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Once my trademark has been registered, for how many years will be valid?

The trademark will be valid for 10 years starting on the date of initial registration.

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What is a Statement of Incontestability?

A Statement of Incontestability is one filed by the owner of a mark registered on the Principal Register.  The statement serves as evidence that the mark and/or its registration is valid and that the trademark owner reserves the exclusive right to use the mark on goods and services.  In order for a trademark to meet the requirements of being considered “incontestable,” it must have been used in commerce continuously for at least five years after the registration and must still be in use at the time the Statement of Incontestability is filed.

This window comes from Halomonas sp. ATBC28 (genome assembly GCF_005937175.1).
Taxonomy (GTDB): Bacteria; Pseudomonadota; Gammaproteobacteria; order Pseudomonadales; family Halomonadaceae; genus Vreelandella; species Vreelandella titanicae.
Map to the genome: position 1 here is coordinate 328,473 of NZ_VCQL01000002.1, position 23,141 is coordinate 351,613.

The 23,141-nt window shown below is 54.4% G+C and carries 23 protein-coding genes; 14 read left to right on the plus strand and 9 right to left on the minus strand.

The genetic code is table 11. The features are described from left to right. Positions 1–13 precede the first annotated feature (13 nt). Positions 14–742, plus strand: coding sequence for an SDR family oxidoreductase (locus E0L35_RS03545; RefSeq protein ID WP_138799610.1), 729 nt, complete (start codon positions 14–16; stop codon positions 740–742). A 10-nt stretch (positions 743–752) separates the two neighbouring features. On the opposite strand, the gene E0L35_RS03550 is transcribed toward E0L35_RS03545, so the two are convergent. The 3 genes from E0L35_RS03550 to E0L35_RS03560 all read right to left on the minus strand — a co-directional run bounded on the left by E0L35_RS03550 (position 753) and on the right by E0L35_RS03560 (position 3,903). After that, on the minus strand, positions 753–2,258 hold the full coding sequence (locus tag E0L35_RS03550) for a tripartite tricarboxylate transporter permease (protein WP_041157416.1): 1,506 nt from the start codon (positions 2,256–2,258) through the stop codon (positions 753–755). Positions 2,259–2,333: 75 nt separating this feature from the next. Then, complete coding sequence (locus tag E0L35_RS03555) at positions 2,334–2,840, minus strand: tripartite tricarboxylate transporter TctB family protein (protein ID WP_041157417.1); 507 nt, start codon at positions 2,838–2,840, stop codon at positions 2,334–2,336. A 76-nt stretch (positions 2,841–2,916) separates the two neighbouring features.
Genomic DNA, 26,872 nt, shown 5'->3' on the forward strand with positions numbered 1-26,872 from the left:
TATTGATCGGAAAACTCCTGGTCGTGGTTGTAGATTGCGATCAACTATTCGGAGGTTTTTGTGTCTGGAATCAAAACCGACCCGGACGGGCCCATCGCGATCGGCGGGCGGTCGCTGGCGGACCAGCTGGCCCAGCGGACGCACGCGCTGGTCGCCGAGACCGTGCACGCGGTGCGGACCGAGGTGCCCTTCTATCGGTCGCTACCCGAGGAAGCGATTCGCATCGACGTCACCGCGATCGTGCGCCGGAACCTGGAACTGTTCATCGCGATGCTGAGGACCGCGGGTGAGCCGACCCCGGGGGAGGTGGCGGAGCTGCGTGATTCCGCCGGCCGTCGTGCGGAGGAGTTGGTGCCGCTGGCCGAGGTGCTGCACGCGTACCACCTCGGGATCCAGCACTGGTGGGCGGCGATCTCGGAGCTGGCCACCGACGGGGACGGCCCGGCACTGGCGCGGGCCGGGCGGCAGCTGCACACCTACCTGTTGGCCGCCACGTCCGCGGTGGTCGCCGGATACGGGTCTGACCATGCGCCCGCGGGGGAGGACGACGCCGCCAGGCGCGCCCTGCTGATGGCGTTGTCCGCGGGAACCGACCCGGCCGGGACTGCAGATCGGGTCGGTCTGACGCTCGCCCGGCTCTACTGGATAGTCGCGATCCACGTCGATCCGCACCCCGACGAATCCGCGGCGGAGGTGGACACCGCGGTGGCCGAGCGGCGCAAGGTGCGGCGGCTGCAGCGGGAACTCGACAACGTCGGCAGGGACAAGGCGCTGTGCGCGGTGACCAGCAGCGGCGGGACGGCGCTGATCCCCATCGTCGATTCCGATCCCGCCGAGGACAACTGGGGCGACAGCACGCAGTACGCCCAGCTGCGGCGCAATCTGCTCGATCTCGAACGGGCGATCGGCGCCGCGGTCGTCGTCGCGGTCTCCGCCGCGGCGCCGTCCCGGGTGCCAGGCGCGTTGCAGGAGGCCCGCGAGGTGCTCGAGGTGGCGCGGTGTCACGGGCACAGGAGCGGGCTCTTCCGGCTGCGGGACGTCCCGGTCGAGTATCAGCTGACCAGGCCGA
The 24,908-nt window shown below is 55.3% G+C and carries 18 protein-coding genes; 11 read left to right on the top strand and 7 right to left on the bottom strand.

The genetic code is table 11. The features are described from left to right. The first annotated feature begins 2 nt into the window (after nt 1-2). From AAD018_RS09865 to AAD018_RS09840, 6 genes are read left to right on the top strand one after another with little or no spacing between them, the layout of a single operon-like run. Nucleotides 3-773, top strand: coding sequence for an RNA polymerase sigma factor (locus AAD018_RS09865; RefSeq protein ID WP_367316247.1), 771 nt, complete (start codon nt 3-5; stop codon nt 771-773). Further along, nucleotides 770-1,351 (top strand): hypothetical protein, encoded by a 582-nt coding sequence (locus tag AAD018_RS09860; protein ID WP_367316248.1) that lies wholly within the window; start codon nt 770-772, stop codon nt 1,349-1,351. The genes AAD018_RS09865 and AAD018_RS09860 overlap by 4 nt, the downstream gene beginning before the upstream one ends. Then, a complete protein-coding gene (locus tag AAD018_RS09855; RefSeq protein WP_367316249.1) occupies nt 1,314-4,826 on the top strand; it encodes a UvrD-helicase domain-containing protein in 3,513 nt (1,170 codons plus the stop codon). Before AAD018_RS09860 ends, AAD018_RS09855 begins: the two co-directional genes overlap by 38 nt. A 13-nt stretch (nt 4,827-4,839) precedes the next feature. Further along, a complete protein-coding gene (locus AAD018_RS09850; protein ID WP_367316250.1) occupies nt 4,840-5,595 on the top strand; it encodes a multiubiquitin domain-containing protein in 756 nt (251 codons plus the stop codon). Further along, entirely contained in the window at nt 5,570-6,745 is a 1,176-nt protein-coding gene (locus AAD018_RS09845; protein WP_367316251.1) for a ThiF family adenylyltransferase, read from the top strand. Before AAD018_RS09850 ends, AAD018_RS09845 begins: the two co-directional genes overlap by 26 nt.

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How long is the opposition period?

It will start on the date the application details are published online and will end 30 days after that date. Extensions are possible to be granted.

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Is it possible to cancel a registration?

A petition to cancel a registered mark is possible if these violations are present: 

  • The owner filed the application in bad faith
  • The mark is proven to be immoral or in conflict with public policy
  • The mark is deceiving the consumers
  • The mark is describing the characteristics of the good/service
  • The mark is generic and/or functional
  • The mark is not capable of making the good/service distinct
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My Trademark was Cancelled, what can I do?

There are multiple ways to cancel a trademark and subsequently, there are multiple options to exercise once a trademark has been cancelled: